Guittonny-LarchevequeBussierePednault2016

Référence

Guittonny-Larcheveque, M., Bussiere, B., Pednault, C. (2016) Tree-substrate water relations and root development in tree plantations used for mine tailings reclamation. Journal of Environmental Quality, 45(3):1036-1045. (Scopus )

Résumé

Tree water uptake relies on well-developed root systems. However, mine wastes can restrict root growth, in particular metalliferous mill tailings, which consist of the finely crushed ore that remains after valuable metals are removed. Thus, water stress could limit plantation success in reclaimed mine lands. This study evaluates the effect of substrates varying in quality (topsoil, overburden, compost and tailings mixture, and tailings alone) and quantity (50- or 20-cm-thick topsoil layer vs. 1-m2 plantation holes) on root development and water stress exposure of trees planted in low-sulfide mine tailings under boreal conditions. A field experiment was conducted over 2 yr with two tree species: basket willow (Salix viminalis L.) and hybrid poplar (Populus canadensis Moench × Populus maximowiczii A. Henry). Trees developed roots in the tailings underlying the soil treatments despite tailings' low macroporosity. However, almost no root development occurred in tailings underlying a compost and tailings mixture. Because root development and associated water uptake was not limited to the soil, soil volume influenced neither short-term (water potential and instantaneous transpiration) nor long-term (δ13C) water stress exposure in trees. However, trees were larger and had greater total leaf area when grown in thicker topsoil. Despite a volumetric water content that always remained above permanent wilting point in the tailings colonized by tree roots, measured foliar water potentials at midday were lower than drought thresholds reported for both tested tree species. © American Society of Agronomy, Crop Science Society of America, and Soil Science Society of America. 5585 Guilford Rd., Madison, WI 53711 USA.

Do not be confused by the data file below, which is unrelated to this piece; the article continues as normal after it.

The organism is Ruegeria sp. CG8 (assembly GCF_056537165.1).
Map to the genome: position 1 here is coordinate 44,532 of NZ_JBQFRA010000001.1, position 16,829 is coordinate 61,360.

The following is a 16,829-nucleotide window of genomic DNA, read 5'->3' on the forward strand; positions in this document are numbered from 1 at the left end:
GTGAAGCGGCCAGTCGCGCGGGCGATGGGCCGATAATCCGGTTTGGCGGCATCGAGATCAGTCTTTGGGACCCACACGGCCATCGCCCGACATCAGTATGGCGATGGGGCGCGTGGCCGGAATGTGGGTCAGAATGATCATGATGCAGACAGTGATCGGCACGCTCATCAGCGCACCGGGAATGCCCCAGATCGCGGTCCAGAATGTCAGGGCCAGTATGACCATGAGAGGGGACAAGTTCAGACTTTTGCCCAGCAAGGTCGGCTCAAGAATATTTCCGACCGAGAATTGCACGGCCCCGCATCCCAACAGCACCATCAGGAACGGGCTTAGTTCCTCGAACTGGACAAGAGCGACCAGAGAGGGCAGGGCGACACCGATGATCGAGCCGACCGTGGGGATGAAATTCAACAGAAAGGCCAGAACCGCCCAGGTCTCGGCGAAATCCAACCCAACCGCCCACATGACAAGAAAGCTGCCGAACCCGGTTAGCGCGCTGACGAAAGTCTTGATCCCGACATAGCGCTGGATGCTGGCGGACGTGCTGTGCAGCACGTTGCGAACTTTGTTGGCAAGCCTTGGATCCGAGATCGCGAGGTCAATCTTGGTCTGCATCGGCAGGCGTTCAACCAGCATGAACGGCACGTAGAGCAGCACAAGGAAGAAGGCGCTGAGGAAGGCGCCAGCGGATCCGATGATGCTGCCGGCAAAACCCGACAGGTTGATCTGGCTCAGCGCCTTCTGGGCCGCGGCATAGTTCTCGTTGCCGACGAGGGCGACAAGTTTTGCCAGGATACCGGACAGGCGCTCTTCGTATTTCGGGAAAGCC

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@ARTICLE { Guittonny-LarchevequeBussierePednault2016,
    AUTHOR = { Guittonny-Larcheveque, M. and Bussiere, B. and Pednault, C. },
    TITLE = { Tree-substrate water relations and root development in tree plantations used for mine tailings reclamation },
    JOURNAL = { Journal of Environmental Quality },
    YEAR = { 2016 },
    VOLUME = { 45 },
    NUMBER = { 3 },
    PAGES = { 1036-1045 },
    NOTE = { cited By 4 },
    ABSTRACT = { Tree water uptake relies on well-developed root systems. However, mine wastes can restrict root growth, in particular metalliferous mill tailings, which consist of the finely crushed ore that remains after valuable metals are removed. Thus, water stress could limit plantation success in reclaimed mine lands. This study evaluates the effect of substrates varying in quality (topsoil, overburden, compost and tailings mixture, and tailings alone) and quantity (50- or 20-cm-thick topsoil layer vs. 1-m2 plantation holes) on root development and water stress exposure of trees planted in low-sulfide mine tailings under boreal conditions. A field experiment was conducted over 2 yr with two tree species: basket willow (Salix viminalis L.) and hybrid poplar (Populus canadensis Moench × Populus maximowiczii A. Henry). Trees developed roots in the tailings underlying the soil treatments despite tailings' low macroporosity. However, almost no root development occurred in tailings underlying a compost and tailings mixture. Because root development and associated water uptake was not limited to the soil, soil volume influenced neither short-term (water potential and instantaneous transpiration) nor long-term (δ13C) water stress exposure in trees. However, trees were larger and had greater total leaf area when grown in thicker topsoil. Despite a volumetric water content that always remained above permanent wilting point in the tailings colonized by tree roots, measured foliar water potentials at midday were lower than drought thresholds reported for both tested tree species. © American Society of Agronomy, Crop Science Society of America, and Soil Science Society of America. 5585 Guilford Rd., Madison, WI 53711 USA. },
    AFFILIATION = { Université du Québec, Abitibi-Temiscamingue - Research institute in mines and the environment, 445, boul. de l'Université, Rouyn-Noranda, QC J9X 5E4, Canada; Malartic Mine, 100, chemin du Lac Mourier, Malartic, QC J0Y 1Z0, Canada },
    DOCUMENT_TYPE = { Article },
    DOI = { 10.2134/jeq2015.09.0477 },
    SOURCE = { Scopus },
    URL = { https://www.scopus.com/inward/record.uri?eid=2-s2.0-84969784592&doi=10.2134%2fjeq2015.09.0477&partnerID=40&md5=d46d4da6cd1160c92d772794ac8e47b6 },
}

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